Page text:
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Musician teaches business ‘conduct’

Denver Business JournalFrom the September 21, 2001 Print edition – Volume 53 Number 7

By Lyn Berry-Helmlinger
Business Journal Staff Reporter

There was a time when financial consultant C. Stephen Guyer didn’t dare tell potential clients about his musical expertise.

The current president and CEO of Denver-based consulting firm Guyer Management Assistance Inc. kept his masters in conducting from the University of Denver and bachelor’s in piano performance from Metropolitan State College of Denver tightly under wraps.

Financial consultant C. Stephen Guyer says music and business have much in common.

Financial consultant C. Stephen Guyer says music and business have much in common.

“There were certain things – artistic or spiritual – that you just didn’t talk about in business,” said Guyer, who also holds an M.B.A in finance from DU and a B.S. in psychology from McPherson College in Kansas.

However, changing times and perceptions now find Guyer, who has 26-plus years of consulting experience, more willing to reveal that information.

“Lately, more and more clients see that and get very excited,” he said. “Somehow that’s very good news for them.”

Guyer, too, values his musical background as it relates to business, because it’s taught him an essential leadership skill that he now passes on to his clients: analysis.

“There’s a mental process that you go through in preparing a [musical] score, particularly in large works,” he said. “You may have hundreds of moving components at any given time and you must develop the ability to look at each of those components and make decisions about them and their relationship to each other. Business, too, has a variety of components in any of the disciplines.”

Focus is another byproduct of Guyer’s leadership experience in the music world, which includes a seven-year conducting job at St. Luke’s Methodist Church in Highlands Ranch, and assistant positions at DU and Metro.

“In performance, all manner of things can happen and you have split seconds to respond,” he said. “If you’re not plugged in to the picture enough to be able to have that kind of flexibility, then you’re in trouble.”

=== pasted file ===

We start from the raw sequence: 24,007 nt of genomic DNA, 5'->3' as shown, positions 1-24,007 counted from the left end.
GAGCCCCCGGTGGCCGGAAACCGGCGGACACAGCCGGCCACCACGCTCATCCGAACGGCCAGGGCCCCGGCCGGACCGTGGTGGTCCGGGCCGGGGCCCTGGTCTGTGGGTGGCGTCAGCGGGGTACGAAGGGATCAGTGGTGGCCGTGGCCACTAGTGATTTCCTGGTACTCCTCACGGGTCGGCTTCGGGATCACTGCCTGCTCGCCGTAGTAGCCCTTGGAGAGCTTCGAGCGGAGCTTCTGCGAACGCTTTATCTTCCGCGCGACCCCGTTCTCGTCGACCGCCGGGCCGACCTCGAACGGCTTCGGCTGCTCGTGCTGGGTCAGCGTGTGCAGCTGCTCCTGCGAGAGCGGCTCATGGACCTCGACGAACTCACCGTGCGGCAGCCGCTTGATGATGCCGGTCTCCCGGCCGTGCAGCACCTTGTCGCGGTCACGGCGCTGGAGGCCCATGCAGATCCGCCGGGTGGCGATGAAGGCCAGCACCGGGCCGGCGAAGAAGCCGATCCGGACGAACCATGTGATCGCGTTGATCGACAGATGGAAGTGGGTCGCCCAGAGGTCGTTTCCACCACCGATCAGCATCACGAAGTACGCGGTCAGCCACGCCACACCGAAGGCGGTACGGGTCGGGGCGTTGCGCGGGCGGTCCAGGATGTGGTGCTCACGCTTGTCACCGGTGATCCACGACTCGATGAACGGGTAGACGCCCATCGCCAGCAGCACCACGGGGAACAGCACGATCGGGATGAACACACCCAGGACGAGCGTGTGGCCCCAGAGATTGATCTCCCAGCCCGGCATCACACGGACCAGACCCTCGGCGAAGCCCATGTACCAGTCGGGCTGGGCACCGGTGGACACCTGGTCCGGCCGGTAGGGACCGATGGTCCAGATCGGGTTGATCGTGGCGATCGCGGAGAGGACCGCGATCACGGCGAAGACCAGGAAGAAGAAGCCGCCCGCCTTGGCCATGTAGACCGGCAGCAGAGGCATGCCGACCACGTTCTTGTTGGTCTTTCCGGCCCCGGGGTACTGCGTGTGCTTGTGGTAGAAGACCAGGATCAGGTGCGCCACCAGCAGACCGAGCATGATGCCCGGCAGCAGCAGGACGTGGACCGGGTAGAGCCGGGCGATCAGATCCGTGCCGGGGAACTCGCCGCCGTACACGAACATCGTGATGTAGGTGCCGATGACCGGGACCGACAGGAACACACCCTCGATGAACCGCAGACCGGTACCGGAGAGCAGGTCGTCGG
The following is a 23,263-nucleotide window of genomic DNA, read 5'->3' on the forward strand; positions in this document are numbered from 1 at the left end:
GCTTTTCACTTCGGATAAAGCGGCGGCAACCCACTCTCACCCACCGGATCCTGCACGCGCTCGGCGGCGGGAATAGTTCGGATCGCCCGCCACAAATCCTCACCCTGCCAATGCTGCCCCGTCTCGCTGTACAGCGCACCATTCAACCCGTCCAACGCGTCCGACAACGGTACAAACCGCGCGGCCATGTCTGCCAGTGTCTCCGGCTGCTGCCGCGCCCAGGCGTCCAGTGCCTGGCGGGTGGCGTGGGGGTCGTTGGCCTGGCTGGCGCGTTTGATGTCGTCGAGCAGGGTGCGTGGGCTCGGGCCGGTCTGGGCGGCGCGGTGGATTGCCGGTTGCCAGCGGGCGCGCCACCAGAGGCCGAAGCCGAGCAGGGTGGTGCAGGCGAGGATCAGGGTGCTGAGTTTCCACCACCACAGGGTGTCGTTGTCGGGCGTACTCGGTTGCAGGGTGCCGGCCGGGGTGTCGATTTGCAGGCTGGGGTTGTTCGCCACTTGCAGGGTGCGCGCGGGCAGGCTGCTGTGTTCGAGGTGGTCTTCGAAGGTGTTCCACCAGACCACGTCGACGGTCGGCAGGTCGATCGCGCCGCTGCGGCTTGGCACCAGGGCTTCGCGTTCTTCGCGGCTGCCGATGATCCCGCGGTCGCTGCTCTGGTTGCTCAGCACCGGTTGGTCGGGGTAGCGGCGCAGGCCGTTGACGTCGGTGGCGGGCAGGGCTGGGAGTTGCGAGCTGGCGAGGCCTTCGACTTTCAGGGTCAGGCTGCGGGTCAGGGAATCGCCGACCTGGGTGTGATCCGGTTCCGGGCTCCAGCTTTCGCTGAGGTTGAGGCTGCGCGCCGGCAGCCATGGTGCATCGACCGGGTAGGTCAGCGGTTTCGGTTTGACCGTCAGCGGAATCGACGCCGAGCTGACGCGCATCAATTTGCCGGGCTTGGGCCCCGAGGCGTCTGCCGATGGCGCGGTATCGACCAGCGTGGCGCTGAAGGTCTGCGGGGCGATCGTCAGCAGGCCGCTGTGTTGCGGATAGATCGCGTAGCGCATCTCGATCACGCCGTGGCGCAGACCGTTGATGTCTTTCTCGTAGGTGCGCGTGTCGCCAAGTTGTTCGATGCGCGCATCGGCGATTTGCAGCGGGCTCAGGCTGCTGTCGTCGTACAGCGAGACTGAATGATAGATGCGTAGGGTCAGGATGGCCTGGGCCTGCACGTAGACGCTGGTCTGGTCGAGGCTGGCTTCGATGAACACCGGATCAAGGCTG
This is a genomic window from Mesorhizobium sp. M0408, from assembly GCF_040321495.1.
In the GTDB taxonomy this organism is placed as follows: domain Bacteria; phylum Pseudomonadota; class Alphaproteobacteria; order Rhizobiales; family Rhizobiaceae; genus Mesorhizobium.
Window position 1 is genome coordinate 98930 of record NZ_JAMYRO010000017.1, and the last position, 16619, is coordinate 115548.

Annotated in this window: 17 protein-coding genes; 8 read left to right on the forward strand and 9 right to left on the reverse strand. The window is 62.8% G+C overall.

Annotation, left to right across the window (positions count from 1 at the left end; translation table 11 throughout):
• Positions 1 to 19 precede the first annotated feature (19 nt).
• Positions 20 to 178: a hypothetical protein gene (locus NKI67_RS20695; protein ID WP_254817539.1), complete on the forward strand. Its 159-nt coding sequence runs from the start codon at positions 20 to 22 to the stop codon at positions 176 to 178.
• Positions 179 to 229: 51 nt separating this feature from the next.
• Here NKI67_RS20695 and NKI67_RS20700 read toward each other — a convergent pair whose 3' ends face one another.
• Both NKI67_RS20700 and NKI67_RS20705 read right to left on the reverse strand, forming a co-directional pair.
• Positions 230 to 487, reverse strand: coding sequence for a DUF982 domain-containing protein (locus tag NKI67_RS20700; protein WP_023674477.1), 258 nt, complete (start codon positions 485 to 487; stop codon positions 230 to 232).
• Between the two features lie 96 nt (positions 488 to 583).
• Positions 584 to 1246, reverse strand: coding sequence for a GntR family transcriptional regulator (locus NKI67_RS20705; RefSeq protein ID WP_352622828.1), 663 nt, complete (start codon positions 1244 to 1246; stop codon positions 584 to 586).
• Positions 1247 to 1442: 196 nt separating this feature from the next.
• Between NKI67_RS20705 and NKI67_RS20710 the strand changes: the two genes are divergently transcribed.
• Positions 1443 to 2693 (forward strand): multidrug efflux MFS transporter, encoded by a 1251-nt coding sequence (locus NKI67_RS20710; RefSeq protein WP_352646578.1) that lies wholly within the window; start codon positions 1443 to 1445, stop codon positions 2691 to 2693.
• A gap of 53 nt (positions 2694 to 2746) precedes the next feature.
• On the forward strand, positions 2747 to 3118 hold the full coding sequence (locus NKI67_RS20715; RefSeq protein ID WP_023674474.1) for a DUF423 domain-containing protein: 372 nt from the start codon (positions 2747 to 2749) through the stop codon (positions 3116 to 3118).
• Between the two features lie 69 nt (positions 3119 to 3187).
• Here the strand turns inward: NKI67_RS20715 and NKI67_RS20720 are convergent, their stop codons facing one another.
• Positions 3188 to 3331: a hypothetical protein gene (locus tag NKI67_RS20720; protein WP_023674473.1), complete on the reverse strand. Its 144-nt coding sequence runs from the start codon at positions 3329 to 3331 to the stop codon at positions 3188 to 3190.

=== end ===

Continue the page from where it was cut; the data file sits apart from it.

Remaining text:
Part of being plugged in means responding to what Guyer calls the “human element.”

“The real goal in music is not only to have everyone play the correct pitches and rhythms, but to put it in a context where they want to play well,” he said.

The conductor/consultant is currently applying these skills to GMA, which has been up and running for about six months. The company is in the process of signing its first customer.

Guyer, who in the past has worked extensively with a number of clients including Moore & Co. (now Coldwell Banker), United Cable Television (now part of AT&T) and Jones Intercable, expects to add another nine clients to his list within 30 days.

Analysis, focus and attention to people will be a dominant theme for these new clients, as well, Guyer said, especially in light of the difficulties all companies will face following the Sept. 11 terrorist attacks.

“Obviously, we’re having an economic challenge right now, along with a political one,” he said. “Companies must remain focused. This is a new condition – not an event – but a condition for the world that has to be incorporated into our larger thinking.”

Eight bars of advice

1. Be brutally honest with investors,vendors, creditors, partners and others you do business with.

2. Watch out for expensive money with back-end hooks – loans with conversion rights or warrants can come back to haunt you.

3. Be aware of covenants in lending agreements withonerous clauses like a change-of-control clause. You can easily lose your company.

4. Don’t let panic or anxiety drive decision and actions – company growth requires a strong, positive leadership. A CEO cannot afford to display fear.

5. The CEO needs to be ateam leader and not indifferent or abusive to employees – people don’t produce in a hostile, overly demanding environment.

6. A self-focused CEO will ultimately bring his or her company down. A company is a symphony of players, not just one person, and success depends on its many parts working well together.

7. The “screw the other guy” mentality will lead to failure as well, as it inevitably repels talent and productivity in employees, vendors, partners and customers.

8. A reputation of honesty and integrity in business will open more opportunities for yourself and the company.Return every phone call and answer every letter.